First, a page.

Fun with neodymium magnets

Neodymium magnets are extremely strong, as anyone who has ever handled them knows. This video shows how strong the forces generated by them are. One should be very careful though, because you can hurt yourself and any nearby electronic equipment with these magnets.

One of the practical uses of these magnets is to have cows swallow them. Yes, really. This is because cows often swallow bits of metal (nails bits of wore, staples, etc.) that are in the pastures where they feed and this can harm them. These powerful ‘cow magnets’ settle in a part of the digestive system called the rumen, where they collect the metal pieces that pass by and prevent them from going further into the system and causing harm.


  1. Ice Swimmer says

    AFAIK neodymium magnets can crack if they are allowed to collide with iron/steel structures, the field is so strong.

    Also, apart from the fact that magnetic fields from the many small spherical magnets counteract the force, also as the neodymium-based magnetic material has a rather low permeability (only slightly higher than air) , so it doesn’t concentrate the field like iron would do.

  2. flex says

    Before they used neodymium cow magnets, they used ferrite cow magnets. They’ve been around a long time.

  3. Ridana says

    So his caveat about steel instead of magnets made me want him to put a slab of meat on the brick and then drop steel pellets on it, or a chunk of steel. Am I evil for wanting that?

    The slo-mo was pretty cool, like a swarm of beetles attacking.

  4. Ridana says

    In rewatching the slo-mo, it’s interesting to me how fast they disperse over the brick, so fast that they’ve already distributed themselves before the force of their initial impact can move the brick. I’m having trouble understanding the physics of that (not being a physicist plus hating math). Like where is the force being stored during the delay between impact and reaction to the impact, while the pellets are still dispersing? Is it the magnetic field of the pellets on the far side pulling the brick, rather than (or in addition to) its movement being a result of the impact? Same question when they’re dropped from above, and the delay before the brick lifts off the surface.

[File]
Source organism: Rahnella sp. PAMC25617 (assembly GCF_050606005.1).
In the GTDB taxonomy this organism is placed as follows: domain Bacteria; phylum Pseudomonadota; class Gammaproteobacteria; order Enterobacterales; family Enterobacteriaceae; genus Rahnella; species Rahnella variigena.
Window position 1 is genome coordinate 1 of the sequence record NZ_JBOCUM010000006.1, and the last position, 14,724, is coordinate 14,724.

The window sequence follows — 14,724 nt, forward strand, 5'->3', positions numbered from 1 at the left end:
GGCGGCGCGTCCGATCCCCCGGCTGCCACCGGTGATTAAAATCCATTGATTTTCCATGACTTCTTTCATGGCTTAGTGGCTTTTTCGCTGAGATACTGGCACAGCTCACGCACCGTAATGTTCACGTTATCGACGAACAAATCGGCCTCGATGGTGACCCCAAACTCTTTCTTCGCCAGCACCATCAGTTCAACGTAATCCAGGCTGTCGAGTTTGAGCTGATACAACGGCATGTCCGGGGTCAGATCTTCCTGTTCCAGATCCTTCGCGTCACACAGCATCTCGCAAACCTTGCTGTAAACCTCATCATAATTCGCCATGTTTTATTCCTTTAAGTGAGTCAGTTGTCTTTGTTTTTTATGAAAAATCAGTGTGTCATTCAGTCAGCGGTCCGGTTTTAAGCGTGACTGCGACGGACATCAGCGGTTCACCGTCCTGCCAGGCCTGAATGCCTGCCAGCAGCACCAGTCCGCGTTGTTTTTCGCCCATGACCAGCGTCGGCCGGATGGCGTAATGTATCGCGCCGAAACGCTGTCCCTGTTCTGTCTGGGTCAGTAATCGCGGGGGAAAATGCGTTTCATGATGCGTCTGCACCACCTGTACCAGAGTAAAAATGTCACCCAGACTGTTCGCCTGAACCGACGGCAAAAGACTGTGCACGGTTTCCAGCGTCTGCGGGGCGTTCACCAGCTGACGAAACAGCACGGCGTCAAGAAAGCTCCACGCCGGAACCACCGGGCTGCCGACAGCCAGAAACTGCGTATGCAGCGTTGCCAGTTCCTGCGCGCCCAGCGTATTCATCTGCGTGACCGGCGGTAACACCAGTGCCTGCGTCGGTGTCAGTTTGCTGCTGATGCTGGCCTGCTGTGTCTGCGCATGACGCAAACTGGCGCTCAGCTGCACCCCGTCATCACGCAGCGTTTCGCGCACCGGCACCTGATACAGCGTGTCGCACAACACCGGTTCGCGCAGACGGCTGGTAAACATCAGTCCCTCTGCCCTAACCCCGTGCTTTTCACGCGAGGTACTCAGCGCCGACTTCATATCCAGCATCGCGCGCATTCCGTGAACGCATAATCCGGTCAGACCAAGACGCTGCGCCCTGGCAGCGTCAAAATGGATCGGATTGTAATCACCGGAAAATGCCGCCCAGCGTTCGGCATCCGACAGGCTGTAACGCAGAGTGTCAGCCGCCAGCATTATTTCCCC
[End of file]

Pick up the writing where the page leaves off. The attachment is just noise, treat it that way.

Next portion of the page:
5. Mano Singham says


    The force is not being stored anywhere. Each of the tiny magnets and the large magnet are exerting forces on every other magnet. As they are brought together, these forces are constantly changing and cause each one to move in its own way. The small magnets ones closest to the big magnet get stripped away from the rest first and attach themselves to the big magnet.

  6. Rob Grigjanis says

    John @7: Work isn’t done by a displacement. If an object is displaced a distance d by a force F due to some field (electric, magnetic, gravitational, etc), the work done (assuming the displacement and force are parallel, and neglecting friction) by the field is Fd*.

    *If the force varies over the displacement it’s a bit more complicated, involving an integral.

  7. Ridana says

    re 5) Thanks, but that’s not quite what I was asking (not blaming you for not being able to decipher me!). Why is there a delay between when the pellets hit and disperse, and when the brick magnet moves. I assumed it moves from the force of the initial impact, and I would’ve expected it to move before or while the swarming happens, instead of after it was nearly completed, but you’re saying that’s not what moves it?

    If I strike a billiard ball with the cue ball, it rebounds immediately. It doesn’t sit there waiting for its inertia to be overcome until it finally moves. (Or maybe it does? I’ve never watched it in slo-mo. :D)

  8. Rob Grigjanis says

    Ridana @10: If you look at the first impact in slow motion, the brick is initially moving towards the cube of pellets. There are two sets of forces at work as the pellets start to fly. The first is the impact of the pellets as they hit the brick; that tends to slow the brick down. The second is the increasing magnetic pull as the pellets get closer to the brick, tending to pull the brick towards them, just as the brick pulls the pellets. The magnetic force increases dramatically as two magnets near each other. So that could make it look as though the brick isn’t immediately responding to the impact.

  9. Ridana says

    12) Thanks for pointing that out Rob. I thought the forward movement was residual inertia from him shoving the brick toward the pellet stack. After watching it a few more times, I can see that it does actually tilt forward a frame or so before it’s clobbered by the pellets. Ditto for the drop from above (I wonder what that surface is? It bows like a trampoline). That makes sense to me now.

  10. Rob Grigjanis says

    Ridana @13:

    I thought the forward movement was residual inertia from him shoving the brick toward the pellet stack.

    It is. The magnetic fields of the pellets probably don’t have much effect on the brick’s motion until just before they impact the brick*. But it would be a nightmare to try and figure out the relative contributions of friction and pellet impact in slowing it down, and the pellets’ magnetic fields pulling it onwards.

    *Gravitational force goes like inverse square of distance, but for magnetic force between magnets, it’s inverse fourth power of distance, so doesn’t really have much effect until they’re really close.

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